In 'exceedingly rare' case, Iowa journalist is one of few still facing charges from reporting on summer protests
Des Moines Register reporter Andrea Sahouri was arrested while covering racial justice protests last summer.Andrea Sahouri faces charges of failure to disperse and interference with official acts and is set to stand trial starting March 8.
The way that journalists react to the ambiguity of audience data varies across organizations, and depends in no small part on the underlying assumptions about the public held by the journalists within those organizations. Some might think that a news story failed to take off because of its packaging—a boring headline or a dull photo. Others may believe that it’s the result of an uninterested public. And still others might assume the journalism itself is the problem—people didn’t read the story because they didn’t like how it was written.
The different ways that journalists make sense of their audiences also reveals that audience data have become a complement to—rather than a substitute for—intuition. Journalism’s imagined audience continues to stem not solely from its practitioners’ hard data, nor from their own firsthand experience, but from a confluence of the two.
The limits of audience data are apparent in the way that journalists interpret them—or sometimes reject them entirely. For example, some journalists are skeptical when it comes to self-reported audience data like reader surveys or letters to the editor, because audiences tend to exaggerate their news exposure generally and their interest in political news specifically. As the Atlantic’s Derek Thompson, “Ask audiences what they want, and they’ll tell you vegetables. Watch them quietly, and they’ll mostly eat candy.”
AP journalist charged in Myanmar
An Associated Press reporter and five other journalists are facing up to three years in prison after authorities in Myanmar arrested and charged them with violating a public order law.The Associated Press reports that one of its journalists Thein Zaw, 32, was arrested while covering the anti-coup protests in Yangon, Myanmar's largest city. Zaw was reportedly taken into custody on Saturday and could be held until March 12 without another hearing or court action.
Yet others view audience analytic data with a similar level of skepticism. These metrics tend to privilege clicks above all else, despite the fact that clickswhether people actually read the story or how much they enjoyed it. This leads some journalists to prefer more qualitative forms of audience research that rely on focus groups and in-person discussions to better understand what audiences want—and expect—from journalism. While some believe audience metric data offer journalists a cold, hard dose of reality, others think that these data mislead journalists by creating a self-fulfilling prophecy.
These differences in interpretations affect how journalists ultimately pursue their audiences. In my own research, I looked into how journalists at two Chicago-based news outlets, the Chicago Tribune and the local news nonprofit City Bureau, think about and pursue their audiences. I found that Tribune journalists—specifically the newspaper’s digital editors—used analytic data to evaluate how audiences responded to the headlines, photos, and descriptions the editors used to accompany online news stories. To them, the obstacle to success was not a lack of audience interest, but the struggle to attract audience attention in a crowded digital media environment. City Bureau’s editors, on the other hand, believe the issue is a lack of trust. So while the Tribune devotes resources to perfecting online article headlines and social media distribution, City Bureau organizes public events to cultivate conversations between journalists and community members.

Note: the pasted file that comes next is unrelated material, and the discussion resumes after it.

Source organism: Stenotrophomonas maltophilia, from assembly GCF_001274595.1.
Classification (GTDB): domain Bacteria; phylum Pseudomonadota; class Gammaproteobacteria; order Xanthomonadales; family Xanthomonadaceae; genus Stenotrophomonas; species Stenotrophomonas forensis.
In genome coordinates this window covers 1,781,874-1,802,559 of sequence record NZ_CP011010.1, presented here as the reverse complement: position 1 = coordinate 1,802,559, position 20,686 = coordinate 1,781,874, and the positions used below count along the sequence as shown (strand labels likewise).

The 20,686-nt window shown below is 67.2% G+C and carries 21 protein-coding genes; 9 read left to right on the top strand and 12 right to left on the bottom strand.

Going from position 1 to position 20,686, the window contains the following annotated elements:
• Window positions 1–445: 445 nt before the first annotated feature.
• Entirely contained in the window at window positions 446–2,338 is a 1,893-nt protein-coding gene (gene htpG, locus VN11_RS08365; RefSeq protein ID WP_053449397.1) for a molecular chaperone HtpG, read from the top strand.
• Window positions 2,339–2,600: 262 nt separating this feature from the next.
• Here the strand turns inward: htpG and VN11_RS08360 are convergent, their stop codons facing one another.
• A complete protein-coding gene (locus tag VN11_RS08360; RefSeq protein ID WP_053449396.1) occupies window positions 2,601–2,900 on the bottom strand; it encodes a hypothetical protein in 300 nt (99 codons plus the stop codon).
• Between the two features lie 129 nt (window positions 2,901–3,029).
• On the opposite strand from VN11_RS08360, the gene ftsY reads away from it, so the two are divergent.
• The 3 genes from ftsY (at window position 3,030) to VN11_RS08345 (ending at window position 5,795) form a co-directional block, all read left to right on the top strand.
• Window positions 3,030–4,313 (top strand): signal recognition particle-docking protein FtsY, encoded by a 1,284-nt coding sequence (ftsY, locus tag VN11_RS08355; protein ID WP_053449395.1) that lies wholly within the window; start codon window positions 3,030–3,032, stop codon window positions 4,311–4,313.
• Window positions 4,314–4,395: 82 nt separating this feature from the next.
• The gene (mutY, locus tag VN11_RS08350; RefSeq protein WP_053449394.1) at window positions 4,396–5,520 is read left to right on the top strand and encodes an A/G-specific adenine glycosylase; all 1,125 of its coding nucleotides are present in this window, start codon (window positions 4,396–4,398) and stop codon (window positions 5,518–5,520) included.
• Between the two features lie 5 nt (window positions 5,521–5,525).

Recent killings in Afghanistan highlight ongoing issue of violence against women
The killings of four professional women in the city of Jalalabad have once again thrown into sharp focus the ongoing issue of violence against Afghan women. ISIS in Afghanistan has claimed responsibility for an attack on Tuesday in the city of Jalalabad, which saw journalists Mursal Waheedi, Saadia Sadat and Shahnaz Raufi, of the Enikas television station, shot dead. Then, on Thursday morning, a female gynecologist, Dr Sadaf Elyas, was killed in another attack.
In short, for the Tribune, the pursuit of the audience is a battle for attention. At City Bureau, it’s a quest for connection. Neither of these approaches is necessarily right or wrong—they instead illustrate journalism researcher Angèle Christin’sabout journalists’ approach to audience measurement data: “There is no one-size-fits-all strategy for handling metrics.”
The perseverance of distinct, contradictory imagined audiences at a time when journalists within many newsrooms routinely receive detailed audience measurement reports indicates that no amount of audience data are likely to succeed in lifting the cloud of uncertainty that journalists face when it comes to interpreting audience behavior. Consequently, even if the world continues to shift toward one where such data are even more easily and readily available, there still will be lingering questions, such as who gets counted as “the audience,” and who is left out.
Journalists will likely continue addressing these questions the same way that they always have: by drawing on their own gut instincts and assumptions about the people they aspire to reach.
EXPLAINER: Myanmar media defiant as junta cracks down .
BANGKOK (AP) — Myanmar’s military-controlled government is seeking to suppress media coverage of protests against its seizure of power as journalists and ordinary citizens strive to inform people inside and outside of the country about what is happening. Authorities on Monday canceled the licenses of five local media outlets that had been offering extensive coverage of the protests, attempting to fully roll back such freedoms a decade after the country began its faltering transition toward democracy. The government has detained dozens of journalists since the Feb. 1 coup, including Thein Zaw of The Associated Press.